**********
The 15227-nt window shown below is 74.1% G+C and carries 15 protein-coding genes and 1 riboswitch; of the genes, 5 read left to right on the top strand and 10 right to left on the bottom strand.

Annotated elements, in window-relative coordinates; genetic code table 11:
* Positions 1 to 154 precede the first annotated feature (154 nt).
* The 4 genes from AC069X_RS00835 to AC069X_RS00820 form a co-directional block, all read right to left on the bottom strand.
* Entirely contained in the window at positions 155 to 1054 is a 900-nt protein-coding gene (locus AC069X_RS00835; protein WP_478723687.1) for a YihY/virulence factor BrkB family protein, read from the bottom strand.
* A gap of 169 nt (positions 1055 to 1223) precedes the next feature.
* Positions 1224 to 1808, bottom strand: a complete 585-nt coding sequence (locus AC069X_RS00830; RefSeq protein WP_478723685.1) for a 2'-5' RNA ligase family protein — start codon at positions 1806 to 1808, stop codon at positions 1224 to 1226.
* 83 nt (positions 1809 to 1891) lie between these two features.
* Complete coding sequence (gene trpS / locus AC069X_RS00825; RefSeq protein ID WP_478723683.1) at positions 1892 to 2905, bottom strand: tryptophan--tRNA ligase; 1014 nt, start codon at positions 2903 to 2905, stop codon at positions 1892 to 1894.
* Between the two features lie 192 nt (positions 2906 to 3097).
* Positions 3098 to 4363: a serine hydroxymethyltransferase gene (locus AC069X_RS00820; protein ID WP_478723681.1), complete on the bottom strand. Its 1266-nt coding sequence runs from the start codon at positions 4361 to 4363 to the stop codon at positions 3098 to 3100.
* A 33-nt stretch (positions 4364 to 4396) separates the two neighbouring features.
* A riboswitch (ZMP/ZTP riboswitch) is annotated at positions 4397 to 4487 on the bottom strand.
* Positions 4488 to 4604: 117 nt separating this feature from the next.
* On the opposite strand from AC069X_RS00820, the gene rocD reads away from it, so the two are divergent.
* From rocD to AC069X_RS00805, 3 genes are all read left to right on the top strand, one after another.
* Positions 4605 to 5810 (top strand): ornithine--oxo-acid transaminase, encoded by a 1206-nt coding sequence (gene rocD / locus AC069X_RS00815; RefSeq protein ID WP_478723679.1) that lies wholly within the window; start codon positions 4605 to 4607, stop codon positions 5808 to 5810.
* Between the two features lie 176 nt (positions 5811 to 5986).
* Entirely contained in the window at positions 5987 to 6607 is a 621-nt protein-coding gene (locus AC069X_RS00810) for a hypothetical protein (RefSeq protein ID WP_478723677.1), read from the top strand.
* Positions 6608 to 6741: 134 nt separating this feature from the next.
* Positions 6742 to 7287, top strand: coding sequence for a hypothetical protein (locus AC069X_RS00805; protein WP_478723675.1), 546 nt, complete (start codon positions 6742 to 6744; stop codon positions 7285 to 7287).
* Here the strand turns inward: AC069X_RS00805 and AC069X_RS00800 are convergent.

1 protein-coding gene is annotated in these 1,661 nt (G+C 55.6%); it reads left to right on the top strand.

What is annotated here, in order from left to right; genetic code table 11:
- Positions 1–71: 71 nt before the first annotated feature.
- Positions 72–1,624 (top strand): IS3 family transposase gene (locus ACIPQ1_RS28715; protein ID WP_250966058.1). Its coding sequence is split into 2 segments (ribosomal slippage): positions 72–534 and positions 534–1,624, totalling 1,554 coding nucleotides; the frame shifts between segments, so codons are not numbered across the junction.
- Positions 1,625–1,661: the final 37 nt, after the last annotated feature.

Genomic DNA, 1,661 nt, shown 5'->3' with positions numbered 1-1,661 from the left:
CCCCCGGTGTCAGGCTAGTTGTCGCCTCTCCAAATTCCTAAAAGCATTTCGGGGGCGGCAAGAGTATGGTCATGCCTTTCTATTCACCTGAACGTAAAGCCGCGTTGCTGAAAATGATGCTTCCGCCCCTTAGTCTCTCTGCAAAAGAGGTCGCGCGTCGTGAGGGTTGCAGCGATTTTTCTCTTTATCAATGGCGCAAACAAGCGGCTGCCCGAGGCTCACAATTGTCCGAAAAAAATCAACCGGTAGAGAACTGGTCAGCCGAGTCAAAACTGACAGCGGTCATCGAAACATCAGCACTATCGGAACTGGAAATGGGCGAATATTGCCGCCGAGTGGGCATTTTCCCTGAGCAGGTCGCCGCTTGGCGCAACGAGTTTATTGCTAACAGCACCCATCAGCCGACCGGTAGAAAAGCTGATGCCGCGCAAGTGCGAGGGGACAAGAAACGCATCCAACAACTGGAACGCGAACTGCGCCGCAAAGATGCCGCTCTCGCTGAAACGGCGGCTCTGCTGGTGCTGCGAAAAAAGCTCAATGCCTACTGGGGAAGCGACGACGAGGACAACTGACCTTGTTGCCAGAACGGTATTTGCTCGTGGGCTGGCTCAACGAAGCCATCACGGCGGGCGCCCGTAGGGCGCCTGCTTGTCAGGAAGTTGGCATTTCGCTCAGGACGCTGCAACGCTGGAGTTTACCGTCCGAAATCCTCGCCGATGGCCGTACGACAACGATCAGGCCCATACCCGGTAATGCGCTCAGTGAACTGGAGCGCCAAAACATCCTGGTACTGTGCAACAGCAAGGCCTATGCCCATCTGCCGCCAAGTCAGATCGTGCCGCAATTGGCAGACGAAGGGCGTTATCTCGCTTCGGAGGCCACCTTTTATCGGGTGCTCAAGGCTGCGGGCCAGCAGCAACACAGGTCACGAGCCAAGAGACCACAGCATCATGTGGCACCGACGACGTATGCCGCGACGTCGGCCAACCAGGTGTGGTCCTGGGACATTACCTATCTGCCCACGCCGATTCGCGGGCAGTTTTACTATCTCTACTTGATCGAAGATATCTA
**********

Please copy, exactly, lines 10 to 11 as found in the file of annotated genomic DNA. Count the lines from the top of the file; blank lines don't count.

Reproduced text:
* Between the two features lie 192 nt (positions 2906 to 3097).
* Positions 3098 to 4363: a serine hydroxymethyltransferase gene (locus AC069X_RS00820; protein ID WP_478723681.1), complete on the bottom strand. Its 1266-nt coding sequence runs from the start codon at positions 4361 to 4363 to the stop codon at positions 3098 to 3100.